Six senses in video?
Hang in with me.
When I first read Daniel Pink’s “A Whole New Mind: Moving from the Information Age to the Conceptual Age” four years ago, it reinforced how I believe organizations can use video more effectively and authentically than ever before.
Pink’s six “senses” offers a new map
“A Whole New Mind” covers six “senses,” or aptitudes, individuals and organizations need to succeed and excel in the future.
You can think of these “senses” as a new landscape for filmmakers and clients to consider when producing their videos.
The premise is simple
The age of information is giving way to a different type of age: an age of artistic and emphatic abilities. It is an age that will require a new mindset to compete and survive. Pink calls this new mind, “a whole new mind.”
What does this have to do with your company’s video?
It occurred to me that the six “senses” in “A Whole New Mind” are the same six elements incorporated in many successful films.
And here’s the best news.
These six “senses” can easily be incorporated into any organization’s video story
From diversity and recruiting to orientation and marketing films, companies can start using these “whole new mind” senses by incorporating them into “whole new videos.”
Six senses for “a whole new video”
Adding design to your video quickly elevates it from a “commodity” to something that is beautiful to look at. Design engages us emotionally. Three places you can begin using design in your video is in the interviews, motion graphics and sound design.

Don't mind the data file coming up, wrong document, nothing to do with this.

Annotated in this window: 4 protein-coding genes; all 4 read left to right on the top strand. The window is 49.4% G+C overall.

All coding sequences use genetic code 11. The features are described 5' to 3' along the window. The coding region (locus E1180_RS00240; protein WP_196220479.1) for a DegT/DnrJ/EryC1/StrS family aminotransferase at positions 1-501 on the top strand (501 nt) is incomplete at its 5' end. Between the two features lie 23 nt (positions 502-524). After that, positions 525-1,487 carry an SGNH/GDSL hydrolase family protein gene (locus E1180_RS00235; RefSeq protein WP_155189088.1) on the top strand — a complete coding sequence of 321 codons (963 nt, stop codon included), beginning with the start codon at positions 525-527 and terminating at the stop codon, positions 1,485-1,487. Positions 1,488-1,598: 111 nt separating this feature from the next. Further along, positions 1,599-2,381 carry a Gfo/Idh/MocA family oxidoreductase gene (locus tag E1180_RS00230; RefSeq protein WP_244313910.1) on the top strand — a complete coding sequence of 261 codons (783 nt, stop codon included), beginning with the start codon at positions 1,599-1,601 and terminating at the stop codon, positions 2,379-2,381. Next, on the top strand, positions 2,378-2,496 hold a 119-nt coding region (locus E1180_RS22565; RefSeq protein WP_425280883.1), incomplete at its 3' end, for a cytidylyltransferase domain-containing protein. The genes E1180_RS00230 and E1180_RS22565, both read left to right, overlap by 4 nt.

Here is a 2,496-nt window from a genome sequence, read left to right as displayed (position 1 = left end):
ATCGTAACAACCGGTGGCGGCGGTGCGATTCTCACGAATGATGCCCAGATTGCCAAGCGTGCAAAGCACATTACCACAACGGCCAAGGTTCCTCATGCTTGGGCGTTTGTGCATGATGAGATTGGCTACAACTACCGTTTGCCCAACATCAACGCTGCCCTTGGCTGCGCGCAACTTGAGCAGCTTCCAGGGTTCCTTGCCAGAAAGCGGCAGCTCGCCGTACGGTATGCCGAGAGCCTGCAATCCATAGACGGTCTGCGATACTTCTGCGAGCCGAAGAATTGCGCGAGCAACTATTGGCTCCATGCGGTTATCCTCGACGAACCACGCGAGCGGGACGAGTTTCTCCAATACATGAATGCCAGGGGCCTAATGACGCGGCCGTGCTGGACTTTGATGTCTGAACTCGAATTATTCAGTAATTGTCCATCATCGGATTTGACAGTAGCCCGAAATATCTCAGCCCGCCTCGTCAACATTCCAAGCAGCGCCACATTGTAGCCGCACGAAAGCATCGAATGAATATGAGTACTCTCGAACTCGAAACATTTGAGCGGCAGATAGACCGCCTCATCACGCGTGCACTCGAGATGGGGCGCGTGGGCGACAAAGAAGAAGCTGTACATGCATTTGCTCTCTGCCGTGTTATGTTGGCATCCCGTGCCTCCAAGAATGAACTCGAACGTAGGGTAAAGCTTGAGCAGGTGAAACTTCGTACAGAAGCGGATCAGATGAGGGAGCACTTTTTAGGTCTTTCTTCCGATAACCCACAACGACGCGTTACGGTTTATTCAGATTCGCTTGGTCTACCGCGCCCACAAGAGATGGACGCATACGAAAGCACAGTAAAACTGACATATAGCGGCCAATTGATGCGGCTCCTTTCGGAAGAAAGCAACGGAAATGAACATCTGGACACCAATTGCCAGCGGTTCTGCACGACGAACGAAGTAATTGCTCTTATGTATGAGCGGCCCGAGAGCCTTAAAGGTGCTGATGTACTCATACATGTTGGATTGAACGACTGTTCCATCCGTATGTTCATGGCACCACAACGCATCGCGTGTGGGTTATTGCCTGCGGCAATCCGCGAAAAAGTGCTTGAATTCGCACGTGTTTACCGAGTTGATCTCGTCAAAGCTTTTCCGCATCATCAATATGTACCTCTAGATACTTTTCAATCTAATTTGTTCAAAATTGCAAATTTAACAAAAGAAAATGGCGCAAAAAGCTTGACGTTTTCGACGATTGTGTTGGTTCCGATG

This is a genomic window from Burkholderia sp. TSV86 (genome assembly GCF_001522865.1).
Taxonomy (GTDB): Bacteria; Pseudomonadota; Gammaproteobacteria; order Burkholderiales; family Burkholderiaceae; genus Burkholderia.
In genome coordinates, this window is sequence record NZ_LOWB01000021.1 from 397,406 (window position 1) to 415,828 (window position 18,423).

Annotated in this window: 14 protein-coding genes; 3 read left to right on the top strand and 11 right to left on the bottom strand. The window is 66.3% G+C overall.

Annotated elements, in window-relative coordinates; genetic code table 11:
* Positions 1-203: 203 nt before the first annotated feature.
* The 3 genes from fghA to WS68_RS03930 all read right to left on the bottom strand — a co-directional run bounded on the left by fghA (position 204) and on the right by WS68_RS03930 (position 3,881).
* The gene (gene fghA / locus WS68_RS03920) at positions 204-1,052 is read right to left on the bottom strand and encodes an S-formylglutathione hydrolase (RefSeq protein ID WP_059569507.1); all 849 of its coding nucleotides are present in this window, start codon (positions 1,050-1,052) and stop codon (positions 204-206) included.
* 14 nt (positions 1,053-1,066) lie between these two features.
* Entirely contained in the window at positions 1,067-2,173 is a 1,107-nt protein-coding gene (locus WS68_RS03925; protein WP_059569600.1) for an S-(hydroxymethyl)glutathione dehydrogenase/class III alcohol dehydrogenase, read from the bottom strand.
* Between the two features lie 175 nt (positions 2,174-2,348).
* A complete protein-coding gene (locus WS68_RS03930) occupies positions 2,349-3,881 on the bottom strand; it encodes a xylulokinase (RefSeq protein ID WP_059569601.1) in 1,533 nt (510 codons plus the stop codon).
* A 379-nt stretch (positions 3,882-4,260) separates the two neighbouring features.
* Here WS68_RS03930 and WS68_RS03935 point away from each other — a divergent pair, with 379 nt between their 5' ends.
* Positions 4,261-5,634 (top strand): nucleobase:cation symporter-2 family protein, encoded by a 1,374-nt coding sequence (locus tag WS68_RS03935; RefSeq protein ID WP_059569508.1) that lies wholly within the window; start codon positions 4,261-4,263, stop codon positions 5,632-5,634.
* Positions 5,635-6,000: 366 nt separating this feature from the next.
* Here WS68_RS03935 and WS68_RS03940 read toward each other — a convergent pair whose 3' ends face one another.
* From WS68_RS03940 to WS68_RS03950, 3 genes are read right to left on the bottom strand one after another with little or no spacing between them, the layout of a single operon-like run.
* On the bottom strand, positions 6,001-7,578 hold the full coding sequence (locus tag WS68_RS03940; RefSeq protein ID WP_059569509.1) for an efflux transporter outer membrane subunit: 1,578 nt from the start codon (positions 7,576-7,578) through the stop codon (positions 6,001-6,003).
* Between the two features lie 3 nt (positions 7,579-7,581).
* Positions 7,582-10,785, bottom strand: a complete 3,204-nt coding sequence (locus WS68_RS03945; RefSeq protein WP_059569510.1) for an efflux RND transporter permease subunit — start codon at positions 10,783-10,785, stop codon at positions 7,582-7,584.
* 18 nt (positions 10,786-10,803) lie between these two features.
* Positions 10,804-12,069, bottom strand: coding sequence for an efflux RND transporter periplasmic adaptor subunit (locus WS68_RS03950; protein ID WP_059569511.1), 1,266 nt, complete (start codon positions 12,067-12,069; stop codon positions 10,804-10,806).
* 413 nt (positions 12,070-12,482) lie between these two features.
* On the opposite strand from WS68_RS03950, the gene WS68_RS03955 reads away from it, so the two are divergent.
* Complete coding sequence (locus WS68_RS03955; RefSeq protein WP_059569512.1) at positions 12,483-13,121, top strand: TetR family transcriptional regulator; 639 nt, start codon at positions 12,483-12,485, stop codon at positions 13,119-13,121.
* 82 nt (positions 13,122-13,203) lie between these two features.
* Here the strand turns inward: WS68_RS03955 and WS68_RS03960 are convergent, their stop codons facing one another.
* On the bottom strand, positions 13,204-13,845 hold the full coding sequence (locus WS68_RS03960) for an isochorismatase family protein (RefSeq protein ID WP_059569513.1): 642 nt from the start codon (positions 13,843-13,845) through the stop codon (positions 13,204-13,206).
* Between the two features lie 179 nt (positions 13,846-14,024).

For too long, many corporate videos have been drenched in information. Somewhere along the way, story got replaced with data. Video is inherently an emotional medium. Incorporating narrative into a company’s video is not only a natural but will make it memorable and remarkable.
Pink defines symphony as “the ability to put together the pieces…it is the capacity to synthesize rather than to analyze; to see relationships between seemingly unrelated fields.” Video is a fantastic medium for creating symphony. In a matter of a few minutes, your values, teams, departments, locations and various disciplines can all be seamlessly woven into a storyline to create a feeling of wholeness and completeness.
Of the six senses, this is my favorite. Empathy is having the ability to understand and share the feelings of another. Think about your company’s film. Place yourself in the shoes of your audience. Does your film really understand the feelings of your audience?
All too often, play isn’t part of a company’s video. “We don’t play here,” is a common response. Just a few seconds of a playful moment in a video can lift the spirit of your audience and create a moment of joy that will stick in the viewer’s mind long after they watched it.
In an age of over-abundance, “meaning” takes on more significance. Pink offers two suggestions to incorporate “meaning” into our lives: “start taking spirituality seriously and start taking happiness seriously.” As we move into the conceptual age, it will become increasingly important for companies to embed “meaning” and “purpose, into their videos.
What do you think? Does this make sense? Is it possible, even necessary in the future, for companies to incorporate these concepts into their video stories? How does this apply to you or your organization?
Want more? Daniel recently gave a spectacular, two-part interview with Oprah. Don’t miss this! It’s timeless material from a timeless thinker.
PS. If you enjoyed this post or it simply inspired you in some way, be sure to leave a comment and hit the “Recommend This” button. Thanks!
Veteran filmmaker Thomas Clifford helps Fortune 100’s to nonprofits who are stuck, frustrated, losing employees or market share because they can’t breathe life into their brand story. He believes remarkable organizations deserve remarkable films. Check out Tom’s full bio for links to his podcasts, interviews and manifestos. Tom produces films with passion and purpose at Moving Pictures, a firm connecting companies and audiences through compelling visual communications.